A watchdog analyst warns that companies may use brain-monitoring tech to hire or surveil employees in the future.
The Information Commissioner’s Office warns of potential discrimination if neuro technology is misused. Employers may monitor workers brains!
The first report on “neurodata” explores hypothetical future uses, including workplace monitoring, as companies like Neuralink seek to connect computers with human brains.
According to the ICO’s Stephen Almond, there is rapid growth in investments and patents in neurotech. The healthcare sector already uses it under strict regulations. Gert-Jan Oskam was able to walk again with electronic brain implants after a cycling accident 12 years ago. Commercial interest in the technology is also increasing, as seen with Neuralink winning permission for human trials of its implantable brain-computer interface and reportedly being worth $5bn (£4bn) despite not having a commercial product yet.
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The emergence of Artificial Intelligence is bringing new possibilities, including the ability to decipher sentences and words from brain scans which could potentially help patients with locked-in syndrome who are conscious but cannot move or speak. However, the report mainly focuses on hypothetical examples that explore issues raised by neurodata in future technologies.
According to ICO’s predictions, workplaces might routinely deploy neurotechnology for safety, productivity and recruitment purposes within four to five years as employee tracking expands. Helmets or safety equipment may measure employees’ attention and focus in high-risk environments while bosses can assess how individuals react to workplace stress using it.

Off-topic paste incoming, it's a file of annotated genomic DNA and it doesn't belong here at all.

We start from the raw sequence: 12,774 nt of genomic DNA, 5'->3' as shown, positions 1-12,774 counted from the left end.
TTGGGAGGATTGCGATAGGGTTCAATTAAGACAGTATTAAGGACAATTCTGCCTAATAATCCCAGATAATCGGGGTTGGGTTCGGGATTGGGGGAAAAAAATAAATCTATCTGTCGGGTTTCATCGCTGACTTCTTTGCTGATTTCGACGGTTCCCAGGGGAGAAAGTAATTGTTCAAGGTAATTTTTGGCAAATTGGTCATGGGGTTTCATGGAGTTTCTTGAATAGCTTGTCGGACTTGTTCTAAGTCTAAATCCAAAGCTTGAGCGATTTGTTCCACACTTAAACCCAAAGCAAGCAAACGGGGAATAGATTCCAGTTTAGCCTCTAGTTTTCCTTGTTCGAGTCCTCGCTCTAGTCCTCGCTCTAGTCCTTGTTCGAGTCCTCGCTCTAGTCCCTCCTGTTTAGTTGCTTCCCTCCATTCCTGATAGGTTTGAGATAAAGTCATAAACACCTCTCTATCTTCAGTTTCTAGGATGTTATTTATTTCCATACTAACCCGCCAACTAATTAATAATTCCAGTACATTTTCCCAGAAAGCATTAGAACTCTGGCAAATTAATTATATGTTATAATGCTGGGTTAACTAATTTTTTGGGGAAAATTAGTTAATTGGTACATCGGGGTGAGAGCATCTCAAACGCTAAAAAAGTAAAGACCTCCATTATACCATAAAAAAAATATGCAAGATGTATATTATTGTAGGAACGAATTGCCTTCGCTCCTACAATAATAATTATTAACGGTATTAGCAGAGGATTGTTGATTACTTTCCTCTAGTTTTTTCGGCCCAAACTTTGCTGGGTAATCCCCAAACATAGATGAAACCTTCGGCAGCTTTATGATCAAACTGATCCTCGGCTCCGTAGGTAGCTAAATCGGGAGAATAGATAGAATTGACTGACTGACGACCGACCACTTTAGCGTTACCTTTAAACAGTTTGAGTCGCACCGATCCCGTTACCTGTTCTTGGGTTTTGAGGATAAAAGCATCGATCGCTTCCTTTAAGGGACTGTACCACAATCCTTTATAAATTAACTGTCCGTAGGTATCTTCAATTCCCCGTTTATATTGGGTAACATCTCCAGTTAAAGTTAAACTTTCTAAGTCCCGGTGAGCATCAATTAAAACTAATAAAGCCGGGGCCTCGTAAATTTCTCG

Wearable brain monitoring devices may also be used in education for measuring students’ concentration levels and stress levels over time. The concept of “neuromarketing” has already been tested in limited use cases where consumers’ responses are measured using medical devices that track brain activity; however, there is significant debate about its merits.
In the future, non-invasive devices capable of reading responses may be used at home to tailor consumer preferences. Even headphones enabled with neurotechnology might gather data used for targeted advertising – an admittedly far-fetched example mentioned in the report.
Gaming and entertainment sectors are also starting to leverage this technology – some games and drones are already controlled by devices that take readings from the brain. However, if not developed carefully this technology could lead to discrimination concerns as warned by ICO.
Mr. Almond warned that the technology could be biased and provide incorrect answers when analyzing certain groups, which may lead to discrimination against individuals with more neurodivergent characteristics by their bosses.
Furthermore, the use of this technology also raises concerns around consent as it might uncover conditions that one is unaware of since neurodata is subconsciously generated. People have no direct control over what specific information gets revealed through such technologies, thus making it difficult for them to give informed consent in advance of processing personal data.
“If you don’t know what the technology is going to reveal about you, can you really consent in advance to the processing of that personal data about you?” Mr. Almond questioned. Once released into open access, people will have relatively lower control over their sensitive information.
The ICO aims to create new guidelines on handling neurodata by 2025 while taking these issues into account.
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